Ken Ofori-Atta To Speak At IMF Spring Meeting
Finance Minister, Ken Ofori-Atta, is one of the three persons that are to speak at this year's Spring Meetings of the World Bank and the International Monetary Fund.
Several finance ministers and dignitaries have in the past attended the meetings usually held in Washington DC.
But due to the coronavirus pandemic, only Mr Ofori-Atta, President of the World Bank Group, David R. Malpass and Managing Director of the IMF, Kristalina Georgieva, are speakers at the summit which may be virtual.
In an earlier article, Mr Ofori-Atta had observed the sharp impact of Covid-19 on the world especially the economies of Africa.
“Economic activity has been massively disrupted; hotels are closing, industry is tottering, airlines are grounded, and our toast-of-the-region airport lies asleep,” he lamented.
He added that “The Bank of Ghana cut rates by 150 basis points and reduced the reserve requirements by 2 per cent, enabling banks to increase their lending to the private sector by some $500m — a good effort, but an underwhelming response to what should be done. I need answers.”
A U-shaped recovery is touted, but ours will likely be a steep drop, then a two- to three-year downward slide before a recovery; a trapezoid-shaped recovery!, he said.
“Back to completing our schedule for the day. [Bank of Ghana] governor [Ernest] Addison and I finish Ghana's application for the IMF's rapid credit facility.”
“However, Ghana and Africa desperately need fresh capital. We will work with the World Bank for a renewed approach. (I wonder what past bank heads such as [Robert] McNamara and [James] Wolfensohn would have been thinking at this time.)”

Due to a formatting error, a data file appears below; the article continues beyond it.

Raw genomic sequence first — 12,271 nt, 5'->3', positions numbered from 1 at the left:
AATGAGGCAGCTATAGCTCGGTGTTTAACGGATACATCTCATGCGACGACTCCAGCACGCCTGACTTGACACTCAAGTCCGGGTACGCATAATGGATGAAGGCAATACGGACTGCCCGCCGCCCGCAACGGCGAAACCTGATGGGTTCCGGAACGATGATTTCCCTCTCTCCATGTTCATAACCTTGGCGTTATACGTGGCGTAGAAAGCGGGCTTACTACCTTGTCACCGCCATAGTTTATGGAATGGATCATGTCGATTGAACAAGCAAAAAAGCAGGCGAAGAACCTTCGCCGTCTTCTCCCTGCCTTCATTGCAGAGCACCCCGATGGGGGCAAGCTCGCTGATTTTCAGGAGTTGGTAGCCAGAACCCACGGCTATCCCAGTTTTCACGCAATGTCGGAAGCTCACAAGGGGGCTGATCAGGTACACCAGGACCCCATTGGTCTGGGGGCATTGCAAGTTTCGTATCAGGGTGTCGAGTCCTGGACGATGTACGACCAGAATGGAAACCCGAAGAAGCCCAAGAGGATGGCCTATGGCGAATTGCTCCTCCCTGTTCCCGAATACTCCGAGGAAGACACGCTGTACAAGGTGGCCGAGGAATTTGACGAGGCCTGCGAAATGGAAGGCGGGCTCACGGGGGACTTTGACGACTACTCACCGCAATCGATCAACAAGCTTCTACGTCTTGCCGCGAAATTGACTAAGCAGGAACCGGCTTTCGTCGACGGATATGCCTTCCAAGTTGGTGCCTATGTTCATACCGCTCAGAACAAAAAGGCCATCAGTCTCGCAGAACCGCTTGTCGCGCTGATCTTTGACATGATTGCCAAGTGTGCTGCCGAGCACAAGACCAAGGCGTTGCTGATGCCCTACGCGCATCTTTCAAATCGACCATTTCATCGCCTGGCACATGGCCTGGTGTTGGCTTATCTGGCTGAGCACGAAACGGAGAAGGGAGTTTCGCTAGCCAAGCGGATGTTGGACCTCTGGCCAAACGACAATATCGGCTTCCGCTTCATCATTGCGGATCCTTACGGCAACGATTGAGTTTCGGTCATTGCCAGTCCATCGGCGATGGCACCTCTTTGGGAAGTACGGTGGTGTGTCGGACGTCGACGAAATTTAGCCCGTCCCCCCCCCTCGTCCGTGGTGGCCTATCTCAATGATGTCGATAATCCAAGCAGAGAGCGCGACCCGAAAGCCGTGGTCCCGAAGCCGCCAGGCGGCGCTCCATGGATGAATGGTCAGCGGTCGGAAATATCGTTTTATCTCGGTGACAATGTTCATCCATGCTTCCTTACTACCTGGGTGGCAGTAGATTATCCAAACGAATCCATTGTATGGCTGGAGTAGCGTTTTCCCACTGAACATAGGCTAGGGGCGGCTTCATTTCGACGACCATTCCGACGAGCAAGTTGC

“We are interrupted by a call. One of our major partners in the energy sector from Europe has triggered a letter of credit facility for $200m.”
“I am outraged at such callousness. I am reminded of the parable in Matthew where a man's debt is forgiven, but he then finds the fellow servant who owes him and has him thrown in jail. I am now even more convinced that the African finance ministers' proposal for a debt standstill and issuance and/or mobilisation of special drawing rights should be extended for two years and not be limited to low-income countries only.”
“So, what is the world coming to? Extraordinary times, sobering times.
Ghana, at the last count, had 636 cases and eight deaths. Analysis by the University of Ghana's Noguchi Memorial Institute for Medical Research indicates that about four-fifths of the first 300 cases were direct imports; the virus's genetic sequencing shows its origins are from Wuhan through Norway, the UK, Saudi Arabia, Hungary and India.”
“What does an African finance minister do now? How can we restore 10-15 per cent of GDP over a two- to three-year period? This is not a passing blizzard, as a friend said; more like a long winter, even a mini ice age. But there are some structural elements that need fixing; our health sector, digitalisation of the continent to formalise our economies; and Africa's debt — the most controversial element and the topic of much discussion. Africa's external debt stock is more than $700bn. Africa needs to pay $44bn to service our debt this year.”